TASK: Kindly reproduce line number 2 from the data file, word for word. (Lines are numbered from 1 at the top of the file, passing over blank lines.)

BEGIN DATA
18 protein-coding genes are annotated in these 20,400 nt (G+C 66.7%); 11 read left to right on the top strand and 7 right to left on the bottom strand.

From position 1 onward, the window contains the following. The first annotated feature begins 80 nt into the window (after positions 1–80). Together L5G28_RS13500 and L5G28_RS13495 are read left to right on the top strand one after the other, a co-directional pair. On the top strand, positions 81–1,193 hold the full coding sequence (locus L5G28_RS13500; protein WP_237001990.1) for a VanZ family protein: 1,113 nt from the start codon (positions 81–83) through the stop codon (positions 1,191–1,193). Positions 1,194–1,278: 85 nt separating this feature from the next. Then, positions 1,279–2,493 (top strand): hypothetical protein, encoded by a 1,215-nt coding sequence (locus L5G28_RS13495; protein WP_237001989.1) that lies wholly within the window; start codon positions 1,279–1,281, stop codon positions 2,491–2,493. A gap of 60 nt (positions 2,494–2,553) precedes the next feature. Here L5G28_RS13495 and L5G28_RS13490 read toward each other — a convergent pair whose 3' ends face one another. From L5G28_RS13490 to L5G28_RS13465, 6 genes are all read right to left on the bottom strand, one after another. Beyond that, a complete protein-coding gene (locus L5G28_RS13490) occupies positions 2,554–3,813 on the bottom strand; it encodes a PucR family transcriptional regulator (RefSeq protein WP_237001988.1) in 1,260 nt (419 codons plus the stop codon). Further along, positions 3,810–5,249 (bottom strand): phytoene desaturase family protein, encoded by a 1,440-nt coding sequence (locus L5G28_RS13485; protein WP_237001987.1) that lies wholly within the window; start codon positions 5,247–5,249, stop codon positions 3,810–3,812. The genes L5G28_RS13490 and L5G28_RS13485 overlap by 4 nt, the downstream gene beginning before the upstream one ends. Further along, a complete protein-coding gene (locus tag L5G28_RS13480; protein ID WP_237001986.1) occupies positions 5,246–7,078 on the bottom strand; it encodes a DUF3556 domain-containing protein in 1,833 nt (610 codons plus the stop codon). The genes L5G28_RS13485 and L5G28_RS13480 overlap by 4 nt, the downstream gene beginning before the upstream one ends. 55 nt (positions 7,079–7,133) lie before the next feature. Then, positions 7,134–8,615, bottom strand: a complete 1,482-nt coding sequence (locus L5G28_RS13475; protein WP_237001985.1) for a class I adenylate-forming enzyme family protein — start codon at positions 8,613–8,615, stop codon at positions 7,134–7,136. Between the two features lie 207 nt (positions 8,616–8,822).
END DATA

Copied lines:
From position 1 onward, the window contains the following. The first annotated feature begins 80 nt into the window (after positions 1–80). Together L5G28_RS13500 and L5G28_RS13495 are read left to right on the top strand one after the other, a co-directional pair. On the top strand, positions 81–1,193 hold the full coding sequence (locus L5G28_RS13500; protein WP_237001990.1) for a VanZ family protein: 1,113 nt from the start codon (positions 81–83) through the stop codon (positions 1,191–1,193). Positions 1,194–1,278: 85 nt separating this feature from the next. Then, positions 1,279–2,493 (top strand): hypothetical protein, encoded by a 1,215-nt coding sequence (locus L5G28_RS13495; protein WP_237001989.1) that lies wholly within the window; start codon positions 1,279–1,281, stop codon positions 2,491–2,493. A gap of 60 nt (positions 2,494–2,553) precedes the next feature. Here L5G28_RS13495 and L5G28_RS13490 read toward each other — a convergent pair whose 3' ends face one another. From L5G28_RS13490 to L5G28_RS13465, 6 genes are all read right to left on the bottom strand, one after another. Beyond that, a complete protein-coding gene (locus L5G28_RS13490) occupies positions 2,554–3,813 on the bottom strand; it encodes a PucR family transcriptional regulator (RefSeq protein WP_237001988.1) in 1,260 nt (419 codons plus the stop codon). Further along, positions 3,810–5,249 (bottom strand): phytoene desaturase family protein, encoded by a 1,440-nt coding sequence (locus L5G28_RS13485; protein WP_237001987.1) that lies wholly within the window; start codon positions 5,247–5,249, stop codon positions 3,810–3,812. The genes L5G28_RS13490 and L5G28_RS13485 overlap by 4 nt, the downstream gene beginning before the upstream one ends. Further along, a complete protein-coding gene (locus tag L5G28_RS13480; protein ID WP_237001986.1) occupies positions 5,246–7,078 on the bottom strand; it encodes a DUF3556 domain-containing protein in 1,833 nt (610 codons plus the stop codon). The genes L5G28_RS13485 and L5G28_RS13480 overlap by 4 nt, the downstream gene beginning before the upstream one ends. 55 nt (positions 7,079–7,133) lie before the next feature. Then, positions 7,134–8,615, bottom strand: a complete 1,482-nt coding sequence (locus L5G28_RS13475; protein WP_237001985.1) for a class I adenylate-forming enzyme family protein — start codon at positions 8,613–8,615, stop codon at positions 7,134–7,136. Between the two features lie 207 nt (positions 8,616–8,822).